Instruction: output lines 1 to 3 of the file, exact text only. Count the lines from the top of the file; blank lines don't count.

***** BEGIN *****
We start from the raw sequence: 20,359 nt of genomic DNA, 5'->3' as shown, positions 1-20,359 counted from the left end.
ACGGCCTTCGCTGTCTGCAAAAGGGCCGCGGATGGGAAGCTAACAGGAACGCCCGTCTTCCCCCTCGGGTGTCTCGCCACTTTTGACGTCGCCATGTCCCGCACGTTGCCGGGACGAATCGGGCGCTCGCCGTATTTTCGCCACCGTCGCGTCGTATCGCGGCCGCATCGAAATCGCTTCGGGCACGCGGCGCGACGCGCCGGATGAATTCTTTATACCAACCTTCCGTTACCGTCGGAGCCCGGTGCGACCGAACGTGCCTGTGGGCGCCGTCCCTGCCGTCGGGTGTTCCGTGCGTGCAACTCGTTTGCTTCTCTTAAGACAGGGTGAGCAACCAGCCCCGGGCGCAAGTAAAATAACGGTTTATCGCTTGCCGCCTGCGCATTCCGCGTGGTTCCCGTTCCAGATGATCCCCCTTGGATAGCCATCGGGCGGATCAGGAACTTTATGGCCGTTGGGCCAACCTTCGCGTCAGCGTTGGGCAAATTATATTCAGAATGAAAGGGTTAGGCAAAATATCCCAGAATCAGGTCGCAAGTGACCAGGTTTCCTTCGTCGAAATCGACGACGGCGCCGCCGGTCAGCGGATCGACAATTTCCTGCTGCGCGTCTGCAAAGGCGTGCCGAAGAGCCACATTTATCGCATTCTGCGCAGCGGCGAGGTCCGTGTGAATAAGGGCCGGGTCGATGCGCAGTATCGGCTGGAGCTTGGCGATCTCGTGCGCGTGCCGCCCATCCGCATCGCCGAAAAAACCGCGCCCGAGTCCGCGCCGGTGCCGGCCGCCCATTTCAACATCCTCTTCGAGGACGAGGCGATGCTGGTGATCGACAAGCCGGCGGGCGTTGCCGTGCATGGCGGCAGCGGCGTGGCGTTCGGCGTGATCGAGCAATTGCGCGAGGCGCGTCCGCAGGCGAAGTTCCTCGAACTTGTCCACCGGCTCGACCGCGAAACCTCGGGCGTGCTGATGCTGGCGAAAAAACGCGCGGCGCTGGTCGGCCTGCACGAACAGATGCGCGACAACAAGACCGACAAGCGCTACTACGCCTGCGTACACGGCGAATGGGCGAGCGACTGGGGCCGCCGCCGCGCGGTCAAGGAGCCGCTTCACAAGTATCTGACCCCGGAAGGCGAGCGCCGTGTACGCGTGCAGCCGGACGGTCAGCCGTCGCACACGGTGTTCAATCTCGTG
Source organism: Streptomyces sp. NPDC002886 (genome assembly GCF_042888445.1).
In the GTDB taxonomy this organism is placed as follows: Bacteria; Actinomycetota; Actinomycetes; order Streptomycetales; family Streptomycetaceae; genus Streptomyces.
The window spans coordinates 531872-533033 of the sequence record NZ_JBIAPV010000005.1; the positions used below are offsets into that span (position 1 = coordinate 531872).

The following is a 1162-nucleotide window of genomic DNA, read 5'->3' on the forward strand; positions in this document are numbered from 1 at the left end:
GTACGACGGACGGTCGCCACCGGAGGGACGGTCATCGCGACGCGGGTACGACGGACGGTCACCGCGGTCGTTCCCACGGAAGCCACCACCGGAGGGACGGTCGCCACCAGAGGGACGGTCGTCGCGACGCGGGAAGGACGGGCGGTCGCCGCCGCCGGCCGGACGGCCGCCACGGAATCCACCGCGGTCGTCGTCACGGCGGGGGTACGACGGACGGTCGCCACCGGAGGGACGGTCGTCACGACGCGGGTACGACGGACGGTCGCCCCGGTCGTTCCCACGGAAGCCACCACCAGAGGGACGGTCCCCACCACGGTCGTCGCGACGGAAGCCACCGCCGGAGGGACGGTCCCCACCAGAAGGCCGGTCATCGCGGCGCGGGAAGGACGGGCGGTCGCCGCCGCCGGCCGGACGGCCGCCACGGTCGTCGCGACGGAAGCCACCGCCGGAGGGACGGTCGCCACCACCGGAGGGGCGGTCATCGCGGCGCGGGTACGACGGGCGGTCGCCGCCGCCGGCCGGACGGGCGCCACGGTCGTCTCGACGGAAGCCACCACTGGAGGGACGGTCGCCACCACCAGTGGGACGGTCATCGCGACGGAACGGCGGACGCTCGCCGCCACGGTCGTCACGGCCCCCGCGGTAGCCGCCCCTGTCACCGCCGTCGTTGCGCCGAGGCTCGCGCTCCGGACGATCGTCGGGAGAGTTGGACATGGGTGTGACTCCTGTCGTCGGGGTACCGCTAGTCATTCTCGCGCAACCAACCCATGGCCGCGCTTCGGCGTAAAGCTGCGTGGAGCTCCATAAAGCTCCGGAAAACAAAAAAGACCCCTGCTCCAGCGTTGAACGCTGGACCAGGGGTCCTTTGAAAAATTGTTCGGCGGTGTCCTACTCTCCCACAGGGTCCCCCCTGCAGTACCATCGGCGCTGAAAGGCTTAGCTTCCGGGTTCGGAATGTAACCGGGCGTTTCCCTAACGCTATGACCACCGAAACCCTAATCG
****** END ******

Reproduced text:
We start from the raw sequence: 20,359 nt of genomic DNA, 5'->3' as shown, positions 1-20,359 counted from the left end.
ACGGCCTTCGCTGTCTGCAAAAGGGCCGCGGATGGGAAGCTAACAGGAACGCCCGTCTTCCCCCTCGGGTGTCTCGCCACTTTTGACGTCGCCATGTCCCGCACGTTGCCGGGACGAATCGGGCGCTCGCCGTATTTTCGCCACCGTCGCGTCGTATCGCGGCCGCATCGAAATCGCTTCGGGCACGCGGCGCGACGCGCCGGATGAATTCTTTATACCAACCTTCCGTTACCGTCGGAGCCCGGTGCGACCGAACGTGCCTGTGGGCGCCGTCCCTGCCGTCGGGTGTTCCGTGCGTGCAACTCGTTTGCTTCTCTTAAGACAGGGTGAGCAACCAGCCCCGGGCGCAAGTAAAATAACGGTTTATCGCTTGCCGCCTGCGCATTCCGCGTGGTTCCCGTTCCAGATGATCCCCCTTGGATAGCCATCGGGCGGATCAGGAACTTTATGGCCGTTGGGCCAACCTTCGCGTCAGCGTTGGGCAAATTATATTCAGAATGAAAGGGTTAGGCAAAATATCCCAGAATCAGGTCGCAAGTGACCAGGTTTCCTTCGTCGAAATCGACGACGGCGCCGCCGGTCAGCGGATCGACAATTTCCTGCTGCGCGTCTGCAAAGGCGTGCCGAAGAGCCACATTTATCGCATTCTGCGCAGCGGCGAGGTCCGTGTGAATAAGGGCCGGGTCGATGCGCAGTATCGGCTGGAGCTTGGCGATCTCGTGCGCGTGCCGCCCATCCGCATCGCCGAAAAAACCGCGCCCGAGTCCGCGCCGGTGCCGGCCGCCCATTTCAACATCCTCTTCGAGGACGAGGCGATGCTGGTGATCGACAAGCCGGCGGGCGTTGCCGTGCATGGCGGCAGCGGCGTGGCGTTCGGCGTGATCGAGCAATTGCGCGAGGCGCGTCCGCAGGCGAAGTTCCTCGAACTTGTCCACCGGCTCGACCGCGAAACCTCGGGCGTGCTGATGCTGGCGAAAAAACGCGCGGCGCTGGTCGGCCTGCACGAACAGATGCGCGACAACAAGACCGACAAGCGCTACTACGCCTGCGTACACGGCGAATGGGCGAGCGACTGGGGCCGCCGCCGCGCGGTCAAGGAGCCGCTTCACAAGTATCTGACCCCGGAAGGCGAGCGCCGTGTACGCGTGCAGCCGGACGGTCAGCCGTCGCACACGGTGTTCAATCTCGTG
Source organism: Streptomyces sp. NPDC002886 (genome assembly GCF_042888445.1).